Now, I’m not saying the short-term valuation of Tesla isn’t looking a bit frothy, I certainly wouldn’t be a buyer at these levels.

But what I am saying is that the long-term outlook might be a lot rosier than a lot of people realise. They just need to look past their conception of what Tesla actually is.

It’s a tech play riding a number of exponential trends — one of which is electric cars.

Similarly, with bitcoin, it might look like a bubble compared to just a few months ago.

But compare it to the industries it could disrupt over the next few years and you’ll see it’s far from overvalued.



Port Phillip Publishing

Source: Blue Sky Capital Management

[Click to open in a new window]

Bitcoin is still a mere drop in the ocean of financial assets.

My deeper point is this…

Behind the extreme returns of these two assets is actually an exponential shift playing out in two of the most important industries out there…

The end of the petrodollar system

I see Tesla and Bitcoin, not as stand-alone bubbles, but as clues to huge changes taking place in the fields of money and energy.

You can’t get two more important industries to the fabric of the global economy than these two.

Indeed, the combination of oil and the US dollar — the so-called petrodollar system — was the background for most of the big geopolitical moments in the second half of the 20th century.

And yet now both are under threat. New technologies are seeking to replace them, and they are now gaining traction very, very fast.

That’s the real insight you should take from Tesla and bitcoin’s parabolic moves.

We’re witnessing a seismic shift and the implications of this shift will have major ramifications all over the world.

As an investor, understanding that reality will alert you to new opportunities well before the people who still can’t see this.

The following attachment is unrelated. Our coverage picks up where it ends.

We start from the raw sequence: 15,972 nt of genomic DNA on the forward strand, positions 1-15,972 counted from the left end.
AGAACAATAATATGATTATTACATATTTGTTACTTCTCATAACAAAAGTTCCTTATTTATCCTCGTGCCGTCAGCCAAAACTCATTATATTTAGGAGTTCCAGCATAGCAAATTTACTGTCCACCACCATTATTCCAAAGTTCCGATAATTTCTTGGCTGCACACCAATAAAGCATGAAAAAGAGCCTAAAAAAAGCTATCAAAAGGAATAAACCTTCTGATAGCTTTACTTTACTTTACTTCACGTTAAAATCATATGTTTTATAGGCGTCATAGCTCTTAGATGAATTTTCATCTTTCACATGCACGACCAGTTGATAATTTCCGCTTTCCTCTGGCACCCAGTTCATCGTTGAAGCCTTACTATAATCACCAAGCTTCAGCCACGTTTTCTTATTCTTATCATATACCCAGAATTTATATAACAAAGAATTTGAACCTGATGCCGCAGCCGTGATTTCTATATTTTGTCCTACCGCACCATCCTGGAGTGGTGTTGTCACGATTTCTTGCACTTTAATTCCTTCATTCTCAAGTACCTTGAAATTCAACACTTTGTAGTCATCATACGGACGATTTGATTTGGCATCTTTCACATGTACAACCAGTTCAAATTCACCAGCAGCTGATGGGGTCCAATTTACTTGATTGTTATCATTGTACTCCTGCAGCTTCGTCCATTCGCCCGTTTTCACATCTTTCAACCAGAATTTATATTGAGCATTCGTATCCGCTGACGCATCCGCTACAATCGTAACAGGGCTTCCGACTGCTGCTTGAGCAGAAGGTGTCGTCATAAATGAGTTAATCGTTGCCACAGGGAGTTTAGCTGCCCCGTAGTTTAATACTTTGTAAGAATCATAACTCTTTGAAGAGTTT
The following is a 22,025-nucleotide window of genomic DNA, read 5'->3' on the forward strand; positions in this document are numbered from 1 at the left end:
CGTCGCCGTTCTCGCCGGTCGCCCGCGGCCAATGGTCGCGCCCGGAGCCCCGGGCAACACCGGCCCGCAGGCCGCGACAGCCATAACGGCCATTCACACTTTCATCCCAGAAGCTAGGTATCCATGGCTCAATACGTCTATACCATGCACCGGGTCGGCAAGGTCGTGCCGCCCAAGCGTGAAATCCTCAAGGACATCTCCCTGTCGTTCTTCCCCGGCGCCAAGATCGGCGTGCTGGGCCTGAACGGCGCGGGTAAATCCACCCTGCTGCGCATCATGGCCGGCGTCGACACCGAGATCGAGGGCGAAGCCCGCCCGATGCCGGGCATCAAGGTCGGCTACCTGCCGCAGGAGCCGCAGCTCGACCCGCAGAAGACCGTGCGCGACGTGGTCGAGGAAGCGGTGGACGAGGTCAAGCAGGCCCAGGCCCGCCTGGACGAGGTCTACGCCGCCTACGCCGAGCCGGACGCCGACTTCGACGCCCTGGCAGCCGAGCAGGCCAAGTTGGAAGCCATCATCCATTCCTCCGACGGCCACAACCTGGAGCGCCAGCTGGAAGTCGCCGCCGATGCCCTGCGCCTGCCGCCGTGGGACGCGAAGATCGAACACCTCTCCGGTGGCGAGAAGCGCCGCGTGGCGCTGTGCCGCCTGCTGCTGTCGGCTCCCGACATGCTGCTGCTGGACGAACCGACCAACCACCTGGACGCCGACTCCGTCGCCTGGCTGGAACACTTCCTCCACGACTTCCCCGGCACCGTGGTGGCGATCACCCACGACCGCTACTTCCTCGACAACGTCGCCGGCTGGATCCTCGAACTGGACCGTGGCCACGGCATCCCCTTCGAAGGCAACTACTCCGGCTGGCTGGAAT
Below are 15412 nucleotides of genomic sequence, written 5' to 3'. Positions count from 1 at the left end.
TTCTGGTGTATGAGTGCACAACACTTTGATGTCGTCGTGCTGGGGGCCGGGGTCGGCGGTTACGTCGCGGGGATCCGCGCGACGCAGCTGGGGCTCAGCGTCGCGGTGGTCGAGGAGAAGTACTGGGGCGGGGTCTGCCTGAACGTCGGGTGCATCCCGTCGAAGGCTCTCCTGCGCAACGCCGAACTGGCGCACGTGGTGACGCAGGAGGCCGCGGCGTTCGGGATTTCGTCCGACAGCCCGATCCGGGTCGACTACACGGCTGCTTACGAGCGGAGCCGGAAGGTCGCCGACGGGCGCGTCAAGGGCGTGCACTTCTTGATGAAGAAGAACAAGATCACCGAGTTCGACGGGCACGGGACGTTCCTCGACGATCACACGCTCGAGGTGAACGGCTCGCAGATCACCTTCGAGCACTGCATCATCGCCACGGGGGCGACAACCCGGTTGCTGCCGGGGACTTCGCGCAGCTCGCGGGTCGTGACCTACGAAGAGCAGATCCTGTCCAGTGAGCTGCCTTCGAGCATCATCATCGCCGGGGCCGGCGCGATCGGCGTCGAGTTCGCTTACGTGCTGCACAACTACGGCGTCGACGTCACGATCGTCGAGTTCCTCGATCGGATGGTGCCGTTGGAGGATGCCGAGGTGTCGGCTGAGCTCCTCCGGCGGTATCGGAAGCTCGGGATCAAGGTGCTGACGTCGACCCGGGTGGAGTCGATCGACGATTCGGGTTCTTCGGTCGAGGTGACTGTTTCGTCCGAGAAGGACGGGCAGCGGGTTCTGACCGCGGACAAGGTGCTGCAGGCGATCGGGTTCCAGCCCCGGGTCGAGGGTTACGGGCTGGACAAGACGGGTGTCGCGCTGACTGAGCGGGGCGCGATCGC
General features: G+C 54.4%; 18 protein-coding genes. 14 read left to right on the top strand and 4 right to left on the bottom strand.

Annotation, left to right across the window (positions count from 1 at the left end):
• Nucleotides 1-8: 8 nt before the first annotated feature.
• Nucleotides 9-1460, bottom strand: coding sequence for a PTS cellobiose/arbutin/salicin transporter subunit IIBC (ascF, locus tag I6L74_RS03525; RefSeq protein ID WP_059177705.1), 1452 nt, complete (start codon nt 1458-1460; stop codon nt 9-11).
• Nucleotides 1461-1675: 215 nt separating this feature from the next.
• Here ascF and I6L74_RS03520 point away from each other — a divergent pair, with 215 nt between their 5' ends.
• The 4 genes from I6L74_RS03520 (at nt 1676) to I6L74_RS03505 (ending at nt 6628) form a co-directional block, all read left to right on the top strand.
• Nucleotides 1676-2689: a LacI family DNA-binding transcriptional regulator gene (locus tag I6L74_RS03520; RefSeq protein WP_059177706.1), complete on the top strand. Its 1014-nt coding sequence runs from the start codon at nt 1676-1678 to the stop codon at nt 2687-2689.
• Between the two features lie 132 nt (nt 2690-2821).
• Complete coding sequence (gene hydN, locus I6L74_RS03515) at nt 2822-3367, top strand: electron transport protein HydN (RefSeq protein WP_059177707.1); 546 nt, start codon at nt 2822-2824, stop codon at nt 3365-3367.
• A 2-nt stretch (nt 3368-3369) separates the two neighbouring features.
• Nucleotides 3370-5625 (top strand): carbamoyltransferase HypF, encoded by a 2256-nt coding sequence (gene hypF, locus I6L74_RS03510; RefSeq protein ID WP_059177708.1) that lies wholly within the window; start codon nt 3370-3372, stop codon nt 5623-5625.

These ‘linear-sighted’ sceptics will still be shouting ‘bubble’ or ‘scam’, or whatever, while the Earth shifts below their feet.

The truth is most people can’t recognise exponential growth.

And the thing is, you don’t need to invest in Tesla or Bitcoin either to take advantage of the trends they’re symptomatic of.

You just need to pay attention to the changes in energy and money markets.

There’ll be many opportunities here, in my opinion, for forward-thinking investors.

Good investing,

Ryan Dinse Signature

Ryan Dinse,
Editor, Money Morning

Ryan is also editor of Exponential Stock Investor, a stock tipping newsletter that looks for the biggest investment opportunities on the market. For information on how to subscribe and see what Ryan’s telling his subscribers right now, click here.


Ryan Dinse is an Editor at Money Morning.

He has worked in finance and investing for the past two decades as a financial planner, senior credit analyst, equity trader and fintech entrepreneur.

With an academic background in economics, he believes that the key to making good investments is investing appropriately at each stage of the economic cycle.

Different market conditions provide different opportunities. Ryan combines fundamental, technical and economic analysis with the goal of making sure you are in the right investments at the right time.

Ryan's premium publications include: